Archive for Cullowhee

Jackson County rockers Porch 40 to tour with Marshall Tucker Band in NC

t600-Porch 40Cullowhee-based “up and comers” Porch 40 announced that they will be taking part in The Marshall Tucker Band’s Winter Tour for three dates as they travel through North Carolina. Porch 40 will open for the renowned southern rockers at The Ritz (Raleigh Jan. 21), Cone Denim Entertainment Complex (Greensboro Jan. 23) and The Fillmore (Charlotte Jan. 24).

Touring with a group like The Marshall Tucker Band, who originated in Spartanburg, South Carolina with hits like “Can’t You See” and “Heard It in a Love Song,” is an experience that hits home to members of Porch 40.

“It’s a testament to how hard we’ve worked the past two years and very humbling at the same time,” said lead singer and rhythm guitarist Drew Duncan. “The guys have spent a lot of long nights writing original music, and we’ve practiced until our hands bled more times than I can count. I couldn’t ask for a better, more dedicated group of guys to chase my dreams with.”

While only playing together for a little over two years, Porch 40 has trail blazed their way into the area scene, growing into a regionally touring band. Formed while studying at Western Carolina University, the band has developed a bond and a sense of unity that comes once in a lifetime.

“Porch 40 is more like a family than a band,” said electric violinist Mitchell Metz. “Having our home base in a small town, we’ve established a sense of community and togetherness that has shaped the way we handle ourselves in every walk of life. Creating original music that makes people dance and feel good about themselves is what we’re all about.”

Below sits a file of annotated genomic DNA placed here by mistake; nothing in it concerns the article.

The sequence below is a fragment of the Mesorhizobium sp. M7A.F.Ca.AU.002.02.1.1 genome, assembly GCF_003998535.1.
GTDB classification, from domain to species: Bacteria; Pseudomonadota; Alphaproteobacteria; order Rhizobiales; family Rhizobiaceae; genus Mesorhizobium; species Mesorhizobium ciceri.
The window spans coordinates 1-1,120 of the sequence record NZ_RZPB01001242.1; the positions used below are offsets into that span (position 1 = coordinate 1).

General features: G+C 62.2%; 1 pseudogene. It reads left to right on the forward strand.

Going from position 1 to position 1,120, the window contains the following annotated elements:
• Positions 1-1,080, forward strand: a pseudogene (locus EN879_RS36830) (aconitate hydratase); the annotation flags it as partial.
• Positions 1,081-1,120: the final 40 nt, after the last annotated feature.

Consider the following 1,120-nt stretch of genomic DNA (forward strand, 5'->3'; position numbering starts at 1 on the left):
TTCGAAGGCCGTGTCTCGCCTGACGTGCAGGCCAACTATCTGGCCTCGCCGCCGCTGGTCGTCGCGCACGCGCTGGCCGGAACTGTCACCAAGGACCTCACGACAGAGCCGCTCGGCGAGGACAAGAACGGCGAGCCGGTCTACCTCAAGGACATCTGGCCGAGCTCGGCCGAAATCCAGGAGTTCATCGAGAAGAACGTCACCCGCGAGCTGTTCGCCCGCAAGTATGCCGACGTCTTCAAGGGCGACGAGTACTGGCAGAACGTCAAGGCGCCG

While having influences from genres across the board including funk, metal, jazz, folk, hip-hop and many more, southern rock holds a special place in the hearts of multiple members of the band.

While Duncan and drummer Spencer Bradley hail from Sylva and Cullowhee, bassist Carter McDevitt and saxophonist Scott Burr are originally from the Charlotte area.

“We couldn’t ask for a better band to rock with, and we appreciate The Marshall Tucker Band for having the faith in us to perform at a high level and make this the best experience for everyone involved,” Burr said. “Being away from home and going to school at Western Carolina University, I don’t get the chance to head back to Charlotte very often with our busy schedule. It seems like we’re always on the road, and that’s where I want to be.”

Porch 40’s debut album “Spread It Heavy” was released in September and is available on all major digital outlets, including but not limited to, iTunes, Amazon, Rhapsody, Spotify and more.

The members of Porch 40 are all between the young ages of 21-24 years old. Two of them are still attending Western Carolina University and will graduate this May. The band plans to hit the road for a full tour this summer/fall. In the meantime, they will continue to play area Western North Carolina venues on a regular basis while steadily branching out on a regional and national level this winter and spring.

“We’d like to thank all of the fans, venues, owners, booking agents, promoters, writers, DJ’s and everyone else who continues to support our movement. It’s because of their belief that we’re able keep this train rolling,” Duncan said.